Again, this strategy can be used in triplets or quads but that could take more practice. If the numbers are aligned in the same column or row they are called a pointing pair.
The pointing pair tells you the number must be used in that line and can be ruled out from other possible cells. This is another strategy to help eliminate possibilities and make the entire puzzle more easily solved.
Are you noticing a theme with these strategies? Intersection removal is no exception to that line of thinking. If any number occurs as a possibility two or three times in any one unit row, square, or column you can then remove that number from any intersecting other units.
The key to using this strategy is to really fully understand what a unit is in the game. If the pair or triplet of numbers intersects with another row, column or square it can be eliminated as a possibility for that intersecting unit.
Another way to methodically use the process of elimination to get to the final result. This one just takes a little more focus on the entire grid than previous strategies mentioned.
Take a look at your rows and see if there are any pencil marks that are exactly the same in two spots. Match up that row with another row that mirrors it.
The pencil marks must be exactly the same in the same two spots. You can see an example below to get a better idea.
As you can see, the parallel rows create an X giving this strategy its name. The player picks one and begins testing the changes to puzzle when applying each of the two digits in that cell.
The goal is to find if there is a cell that would bear the same result whichever digit is used. If so, that will safely be the solution for it. In this example, the top highlighted cell with the candidates 1 and 2 was used to apply the forcing chains technique.
When testing for both digits, the player finds that the outcome for the highlighted cell with candidates 5 and 7 is always 5.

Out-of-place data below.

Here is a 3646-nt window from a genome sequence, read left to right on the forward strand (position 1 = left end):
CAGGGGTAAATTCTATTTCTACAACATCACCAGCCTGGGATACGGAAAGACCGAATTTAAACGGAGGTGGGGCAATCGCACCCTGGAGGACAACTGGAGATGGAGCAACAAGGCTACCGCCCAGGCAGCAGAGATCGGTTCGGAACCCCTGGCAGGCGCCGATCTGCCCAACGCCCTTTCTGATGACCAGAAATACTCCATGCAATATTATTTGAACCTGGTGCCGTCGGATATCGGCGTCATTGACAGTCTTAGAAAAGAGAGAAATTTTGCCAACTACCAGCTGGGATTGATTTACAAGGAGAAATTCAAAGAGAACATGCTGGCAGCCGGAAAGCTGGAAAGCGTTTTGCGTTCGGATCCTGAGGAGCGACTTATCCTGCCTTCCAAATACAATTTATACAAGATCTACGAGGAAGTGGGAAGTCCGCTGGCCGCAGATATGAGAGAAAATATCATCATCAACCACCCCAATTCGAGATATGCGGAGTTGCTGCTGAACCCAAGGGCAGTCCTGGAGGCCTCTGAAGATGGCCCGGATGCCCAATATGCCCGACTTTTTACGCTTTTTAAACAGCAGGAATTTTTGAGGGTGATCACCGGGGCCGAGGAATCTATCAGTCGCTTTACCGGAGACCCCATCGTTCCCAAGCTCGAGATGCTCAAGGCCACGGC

Therefore, this digit will be the solution for that particular cell. Note that when testing for number 1, the player could also have made a chain by going right to the cell with 1 and 4 as candidates.
The chain would be longer, but the result is the same. Out of the advanced Sudoku strategies, the forcing chains method is usually a last resort as the chains can be very long and complicated and they do not always produce results.
The XY-Wing is a strategy to remove candidates. It can be applied when there are three cells in the grid, each with only a pair of candidates that share at least one digit among them e.
With a bit of mental effort, the player can picture a Y when connecting them, with one cell working as the stem and the remaining as the branches. The next step is to trace lines in each row and column of the cells to form a square or rectangle.
If any of the shared digits are candidates within the lines connecting the cells or at an intersection point, they can be safely removed.
In the example above, the stem cell contains the digits 2 and 9 highlighted in orange and connects to the branches, each with one of these digits as candidates purple squares.
If any of the cells on the red paths contained one candidate shared by the cells on the extremities of the lines, it could be eliminated, but this is not the case.
However, the cell at the intersection of both branches of the Y contains a shared digit by both number 1 , allowing the player to eliminate it as a candidate to that cell.
Any Sudoku puzzle must have only one possible solution. However, at the most extreme levels, the players might find themselves with two.
This pattern happens when there 4 cells with the same pair of candidates facing each other. To avoid having multiple solutions, the player must apply the strategy of the unique rectangle.
During the game, and when facing the prospect of a deadly pattern, the player must check if one of those four cells has any other candidates to them.